A’S FALL TO ANGELS
(AP) — Mike Trout hit his first home run of the season, Nick Tropeano pitched five scoreless innings in his season debut and the Los Angeles Angels beat the Oakland Athletics and ace Sonny Gray 4-1 on Monday night.
Daniel Nava and C.J. Cron added RBI singles to help the Angels win their second straight following a 1-4 start.
Trout struck out looking twice but homered on the first pitch he saw from Gray in the sixth, a towering two-run shot that ricocheted off the right side of the bleachers just below the luxury suites in left-center field.
Gray (1-1) was sharp in his second outing but lost for just the second time in 12 April starts. He allowed three runs over 6 1/3 innings, struck out six and walked three.
Tropeano (1-0) was just a little better.
GIANTS TRY AND SOLVE STORY AND ROCKIES
The San Francisco Giants are back in action tonight as they travel to Colorado to play the Rockies. The Giants will try and figure out Rockies rookie short-stop Trevor Story who has started the season with 7 home runs in the Rockies first six games.
The Giants are coming off of a big series win against the rival Dodgers. San Francisco won three of four from Los Angeles, rallying from a 5-0 deficit in Sunday’s series finale. Jeff Samardjiza gets the start for the Giants with first pitch at 5:40pm
(AP) — The NCAA has extended its deal for the men’s basketball tournament with CBS and Turner for an additional eight years through 2032.
Eight seasons remain on the original 14-year contract.
The agreement announced Tuesday pays an average of $1.1 billion per season, up from more than $770 million under the current deal.
The extension retains the existing format, with early-round games televised across CBS and three Turner networks: TBS, TNT and truTV. The Final Four will keep alternating between CBS and Turner.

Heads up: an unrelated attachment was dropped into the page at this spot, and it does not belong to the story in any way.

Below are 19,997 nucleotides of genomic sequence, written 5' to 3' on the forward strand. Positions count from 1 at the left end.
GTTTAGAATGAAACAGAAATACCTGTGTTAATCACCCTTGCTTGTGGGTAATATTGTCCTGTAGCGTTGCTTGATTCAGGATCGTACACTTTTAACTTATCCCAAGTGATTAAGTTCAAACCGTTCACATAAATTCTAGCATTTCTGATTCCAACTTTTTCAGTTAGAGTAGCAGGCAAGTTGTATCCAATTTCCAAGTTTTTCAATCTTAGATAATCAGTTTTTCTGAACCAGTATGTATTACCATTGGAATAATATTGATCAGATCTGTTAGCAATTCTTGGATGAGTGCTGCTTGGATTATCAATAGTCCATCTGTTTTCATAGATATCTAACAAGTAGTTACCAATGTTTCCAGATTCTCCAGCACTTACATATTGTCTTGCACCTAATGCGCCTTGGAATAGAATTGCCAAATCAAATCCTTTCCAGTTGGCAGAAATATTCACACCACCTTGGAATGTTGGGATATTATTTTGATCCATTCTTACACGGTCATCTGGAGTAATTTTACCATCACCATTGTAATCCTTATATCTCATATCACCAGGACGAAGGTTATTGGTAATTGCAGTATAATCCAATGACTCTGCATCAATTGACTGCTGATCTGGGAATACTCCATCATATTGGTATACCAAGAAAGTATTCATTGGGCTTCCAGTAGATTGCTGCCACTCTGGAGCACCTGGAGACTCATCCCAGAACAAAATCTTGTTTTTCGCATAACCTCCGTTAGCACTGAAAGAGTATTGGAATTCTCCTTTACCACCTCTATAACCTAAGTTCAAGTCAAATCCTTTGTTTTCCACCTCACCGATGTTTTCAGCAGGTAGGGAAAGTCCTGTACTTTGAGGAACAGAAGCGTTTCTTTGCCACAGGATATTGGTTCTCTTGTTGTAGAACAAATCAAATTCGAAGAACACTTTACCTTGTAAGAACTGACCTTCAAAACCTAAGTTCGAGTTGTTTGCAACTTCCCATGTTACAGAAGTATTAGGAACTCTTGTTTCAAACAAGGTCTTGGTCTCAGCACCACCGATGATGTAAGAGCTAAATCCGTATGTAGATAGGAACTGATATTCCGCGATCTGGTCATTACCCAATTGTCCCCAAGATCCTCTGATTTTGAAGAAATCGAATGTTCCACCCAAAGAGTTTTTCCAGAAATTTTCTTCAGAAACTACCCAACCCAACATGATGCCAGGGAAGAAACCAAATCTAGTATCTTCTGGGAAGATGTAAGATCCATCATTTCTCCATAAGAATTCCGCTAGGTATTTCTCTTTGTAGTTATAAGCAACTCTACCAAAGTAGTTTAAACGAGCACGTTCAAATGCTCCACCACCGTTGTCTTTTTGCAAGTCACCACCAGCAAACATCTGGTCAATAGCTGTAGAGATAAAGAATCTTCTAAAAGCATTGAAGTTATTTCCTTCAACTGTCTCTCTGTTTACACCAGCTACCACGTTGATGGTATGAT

The NCAA initially agreed to a contract with the two companies in 2010, the first time every game would be broadcast live. Before that, the tournament was solely on CBS.
(AP) — Major League Baseball will fund 30 four-year Jackie Robinson Foundation scholarships, one for each of the sport’s teams, and will contribute $1 million to the project to build a Robinson museum in New York.
As part of Tuesday’s announcement, MLB said Robinson scholars will mentor people in the sport’s youth and community programs with Reviving Baseball in Inner Cities, MLB Urban Youth Academies and Boys & Girls Clubs of America. Robinson broke baseball’s color barrier on April 15, 1947.
MLB previously has given more than $15 million to the foundation’s scholarship program and for the museum. The foundation assists 225 students annually. The foundation said $21 million has been raised toward the museum’s $24 million goal for construction.
Commissioner Rob Manfred said in a statement that baseball wants to “reflect Jackie’s vision for our American society and positively impact future generations.”